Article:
My personal feeling is that this client and the program selected was probably not going to go over well with mom bloggers, but what is done is done.

    I'm surprised at the surprise at criticism of this highly charged issue and client.

    This past June, McDonald's flew my family to its headquarters to participate in a 3-day blogging event. I thought long and hard about it before going, what putting my blog and name directly in conjunction with theirs would mean as far as backlash, did my homework, decided I loved McDonalds and would participate and then braced myself for the possibility of huge amounts of criticism. It comes with putting your blog name onto something that is embroiled in debate and controversy, you know? So, I am a little surprised (with the furor over HFCS) at the bloggers reactions to criticism they surely should have known would come?

    As for this post, well…it doesn't seem genuine to say “stop calling out mom bloggers and support them by not being critical and petty” when your post smacks of calling out mom bloggers, being critical and petty.

    I just feel a good PR opportunity was wasted here.

    P.S. I eat HFCS.

    I KNOW.

    I AM EVIL!!!!!!!!!!

    Seriously…the woman was wrong and unethical.

    I am utterly disgusted.

  • Alice 10.06.2010, 5:37 pm

    Liz, your original post (as well as this one) was thoughtful, considered, and compelling.

    Stacy DeBroff's response was telling. Name-calling? Snark? I didn't see that in your post, but I sure as hell saw it in her response.

    Her not only taking down the comments but deleting them leads me to suspect, frankly, that she's lying. I don't believe there was “profanity” and “trash-talking” that was so unbearable, our delicate eyes couldn't see them.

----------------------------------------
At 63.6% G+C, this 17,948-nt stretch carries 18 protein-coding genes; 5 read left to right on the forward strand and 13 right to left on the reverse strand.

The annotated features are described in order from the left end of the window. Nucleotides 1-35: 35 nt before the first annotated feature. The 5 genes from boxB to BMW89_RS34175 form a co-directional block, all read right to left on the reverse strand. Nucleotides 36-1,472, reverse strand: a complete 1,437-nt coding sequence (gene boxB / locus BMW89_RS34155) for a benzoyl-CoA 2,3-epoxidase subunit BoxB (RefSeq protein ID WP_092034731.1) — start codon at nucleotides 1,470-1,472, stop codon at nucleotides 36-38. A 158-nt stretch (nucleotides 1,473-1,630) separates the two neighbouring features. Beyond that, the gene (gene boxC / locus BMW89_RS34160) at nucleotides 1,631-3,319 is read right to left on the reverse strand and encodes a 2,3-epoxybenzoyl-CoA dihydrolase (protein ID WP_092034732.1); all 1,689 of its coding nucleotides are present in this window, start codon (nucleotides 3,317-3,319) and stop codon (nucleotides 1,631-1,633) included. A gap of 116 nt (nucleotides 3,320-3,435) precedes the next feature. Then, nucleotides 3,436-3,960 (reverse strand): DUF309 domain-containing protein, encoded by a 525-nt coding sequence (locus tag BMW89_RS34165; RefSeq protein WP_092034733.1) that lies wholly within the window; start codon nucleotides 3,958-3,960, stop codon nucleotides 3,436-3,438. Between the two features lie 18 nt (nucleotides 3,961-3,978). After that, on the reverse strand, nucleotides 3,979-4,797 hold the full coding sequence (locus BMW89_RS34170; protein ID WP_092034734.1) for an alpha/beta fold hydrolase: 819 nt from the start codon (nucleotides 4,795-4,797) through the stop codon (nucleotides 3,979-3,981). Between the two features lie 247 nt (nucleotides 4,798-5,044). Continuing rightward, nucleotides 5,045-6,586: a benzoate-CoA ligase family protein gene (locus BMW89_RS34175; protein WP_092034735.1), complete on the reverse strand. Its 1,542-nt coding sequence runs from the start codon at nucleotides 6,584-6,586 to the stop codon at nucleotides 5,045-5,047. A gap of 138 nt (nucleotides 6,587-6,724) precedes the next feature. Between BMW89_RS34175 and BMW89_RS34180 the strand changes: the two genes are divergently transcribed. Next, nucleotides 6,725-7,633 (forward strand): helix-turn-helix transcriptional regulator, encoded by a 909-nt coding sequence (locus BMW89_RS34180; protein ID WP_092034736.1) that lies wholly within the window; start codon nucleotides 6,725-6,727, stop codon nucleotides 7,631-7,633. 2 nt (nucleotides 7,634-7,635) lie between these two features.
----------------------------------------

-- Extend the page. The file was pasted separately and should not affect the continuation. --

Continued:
It's easy to call someone a bully and then magically erase the evidence of their bullying. She couldn't pull quotes from your post that supported her argument. Then, instead of moderating her comments as you do, she deletes them because of supposed profanity? Right.

    Here's some profanity for you, Stacy: bullshit. You are full of it.

  • Kristin 10.06.2010, 5:38 pm

    Not much about the blogosphere surprises me anymore. But that bizarre borg post had my mouth agape – what WAS that?

    You, as usual, are eloquent and fair, and for the millionth time I am agreeing with you 100%. Thanks for being graceful and provocative in the face of all the strangeness.

  • Angie [A Whole Lot of Nothing] 10.06.2010, 5:39 pm

    From my outsiders opinion, you're completely fair and balanced in this, just like Fox News.

    Ohhhh shit. I just compared you to Fox News.

    Note: I may currently be high on cold medicine that includes HFCS.

  • Meg @ Soup Is Not A Finger Food 10.06.2010, 5:39 pm

    Wow! I clicked over from all the Twitter links. I want to say, “May the force be with you”, but it seems to me it already is, in the form of your exceedingly thoughtful, intelligent commenters.